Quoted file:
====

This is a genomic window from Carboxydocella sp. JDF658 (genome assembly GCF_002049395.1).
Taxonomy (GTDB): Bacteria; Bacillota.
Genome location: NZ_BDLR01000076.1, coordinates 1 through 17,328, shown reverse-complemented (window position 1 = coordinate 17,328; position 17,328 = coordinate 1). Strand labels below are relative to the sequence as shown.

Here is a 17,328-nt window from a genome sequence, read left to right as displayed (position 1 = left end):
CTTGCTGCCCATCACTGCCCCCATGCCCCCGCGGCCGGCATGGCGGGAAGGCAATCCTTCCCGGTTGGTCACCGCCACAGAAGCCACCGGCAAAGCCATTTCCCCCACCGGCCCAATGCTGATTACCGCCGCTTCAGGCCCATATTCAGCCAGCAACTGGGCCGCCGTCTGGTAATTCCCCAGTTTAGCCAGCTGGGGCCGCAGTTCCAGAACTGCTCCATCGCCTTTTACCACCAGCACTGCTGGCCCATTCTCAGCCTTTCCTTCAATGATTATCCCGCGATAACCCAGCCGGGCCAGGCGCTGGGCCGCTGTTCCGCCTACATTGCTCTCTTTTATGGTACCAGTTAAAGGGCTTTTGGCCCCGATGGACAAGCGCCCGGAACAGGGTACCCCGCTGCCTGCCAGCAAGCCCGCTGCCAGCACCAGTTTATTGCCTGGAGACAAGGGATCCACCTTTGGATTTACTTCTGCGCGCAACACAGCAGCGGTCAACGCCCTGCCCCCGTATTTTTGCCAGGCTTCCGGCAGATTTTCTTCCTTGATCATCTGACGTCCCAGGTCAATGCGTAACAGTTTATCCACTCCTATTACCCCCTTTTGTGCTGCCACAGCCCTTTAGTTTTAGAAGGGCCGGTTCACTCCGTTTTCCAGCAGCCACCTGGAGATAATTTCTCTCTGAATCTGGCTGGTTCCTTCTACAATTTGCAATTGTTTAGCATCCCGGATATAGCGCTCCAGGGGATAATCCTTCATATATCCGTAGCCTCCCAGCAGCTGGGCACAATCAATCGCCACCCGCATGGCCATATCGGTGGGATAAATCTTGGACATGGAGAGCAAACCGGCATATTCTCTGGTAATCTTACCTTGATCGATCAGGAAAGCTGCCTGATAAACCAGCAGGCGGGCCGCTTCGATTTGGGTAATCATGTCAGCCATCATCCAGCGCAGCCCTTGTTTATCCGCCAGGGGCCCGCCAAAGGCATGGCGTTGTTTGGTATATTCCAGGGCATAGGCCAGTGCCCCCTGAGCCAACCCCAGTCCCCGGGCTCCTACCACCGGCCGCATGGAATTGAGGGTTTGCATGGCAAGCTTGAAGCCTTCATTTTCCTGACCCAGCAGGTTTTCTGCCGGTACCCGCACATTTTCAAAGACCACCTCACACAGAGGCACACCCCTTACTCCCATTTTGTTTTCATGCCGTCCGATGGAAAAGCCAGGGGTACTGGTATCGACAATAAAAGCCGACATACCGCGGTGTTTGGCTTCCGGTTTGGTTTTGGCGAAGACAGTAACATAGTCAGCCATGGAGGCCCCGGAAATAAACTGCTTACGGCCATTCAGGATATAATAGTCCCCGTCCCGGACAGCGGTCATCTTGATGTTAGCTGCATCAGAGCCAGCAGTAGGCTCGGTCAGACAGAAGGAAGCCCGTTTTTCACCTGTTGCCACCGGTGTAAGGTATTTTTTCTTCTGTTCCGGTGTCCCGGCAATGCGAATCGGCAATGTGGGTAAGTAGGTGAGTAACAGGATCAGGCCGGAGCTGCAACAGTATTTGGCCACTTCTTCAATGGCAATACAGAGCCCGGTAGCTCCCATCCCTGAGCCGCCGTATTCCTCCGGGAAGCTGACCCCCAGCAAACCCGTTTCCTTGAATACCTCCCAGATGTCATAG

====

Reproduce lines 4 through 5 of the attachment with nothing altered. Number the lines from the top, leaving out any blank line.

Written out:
Here is a 17,328-nt window from a genome sequence, read left to right as displayed (position 1 = left end):
CTTGCTGCCCATCACTGCCCCCATGCCCCCGCGGCCGGCATGGCGGGAAGGCAATCCTTCCCGGTTGGTCACCGCCACAGAAGCCACCGGCAAAGCCATTTCCCCCACCGGCCCAATGCTGATTACCGCCGCTTCAGGCCCATATTCAGCCAGCAACTGGGCCGCCGTCTGGTAATTCCCCAGTTTAGCCAGCTGGGGCCGCAGTTCCAGAACTGCTCCATCGCCTTTTACCACCAGCACTGCTGGCCCATTCTCAGCCTTTCCTTCAATGATTATCCCGCGATAACCCAGCCGGGCCAGGCGCTGGGCCGCTGTTCCGCCTACATTGCTCTCTTTTATGGTACCAGTTAAAGGGCTTTTGGCCCCGATGGACAAGCGCCCGGAACAGGGTACCCCGCTGCCTGCCAGCAAGCCCGCTGCCAGCACCAGTTTATTGCCTGGAGACAAGGGATCCACCTTTGGATTTACTTCTGCGCGCAACACAGCAGCGGTCAACGCCCTGCCCCCGTATTTTTGCCAGGCTTCCGGCAGATTTTCTTCCTTGATCATCTGACGTCCCAGGTCAATGCGTAACAGTTTATCCACTCCTATTACCCCCTTTTGTGCTGCCACAGCCCTTTAGTTTTAGAAGGGCCGGTTCACTCCGTTTTCCAGCAGCCACCTGGAGATAATTTCTCTCTGAATCTGGCTGGTTCCTTCTACAATTTGCAATTGTTTAGCATCCCGGATATAGCGCTCCAGGGGATAATCCTTCATATATCCGTAGCCTCCCAGCAGCTGGGCACAATCAATCGCCACCCGCATGGCCATATCGGTGGGATAAATCTTGGACATGGAGAGCAAACCGGCATATTCTCTGGTAATCTTACCTTGATCGATCAGGAAAGCTGCCTGATAAACCAGCAGGCGGGCCGCTTCGATTTGGGTAATCATGTCAGCCATCATCCAGCGCAGCCCTTGTTTATCCGCCAGGGGCCCGCCAAAGGCATGGCGTTGTTTGGTATATTCCAGGGCATAGGCCAGTGCCCCCTGAGCCAACCCCAGTCCCCGGGCTCCTACCACCGGCCGCATGGAATTGAGGGTTTGCATGGCAAGCTTGAAGCCTTCATTTTCCTGACCCAGCAGGTTTTCTGCCGGTACCCGCACATTTTCAAAGACCACCTCACACAGAGGCACACCCCTTACTCCCATTTTGTTTTCATGCCGTCCGATGGAAAAGCCAGGGGTACTGGTATCGACAATAAAAGCCGACATACCGCGGTGTTTGGCTTCCGGTTTGGTTTTGGCGAAGACAGTAACATAGTCAGCCATGGAGGCCCCGGAAATAAACTGCTTACGGCCATTCAGGATATAATAGTCCCCGTCCCGGACAGCGGTCATCTTGATGTTAGCTGCATCAGAGCCAGCAGTAGGCTCGGTCAGACAGAAGGAAGCCCGTTTTTCACCTGTTGCCACCGGTGTAAGGTATTTTTTCTTCTGTTCCGGTGTCCCGGCAATGCGAATCGGCAATGTGGGTAAGTAGGTGAGTAACAGGATCAGGCCGGAGCTGCAACAGTATTTGGCCACTTCTTCAATGGCAATACAGAGCCCGGTAGCTCCCATCCCTGAGCCGCCGTATTCCTCCGGGAAGCTGACCCCCAGCAAACCCGTTTCCTTGAATACCTCCCAGATGTCATAG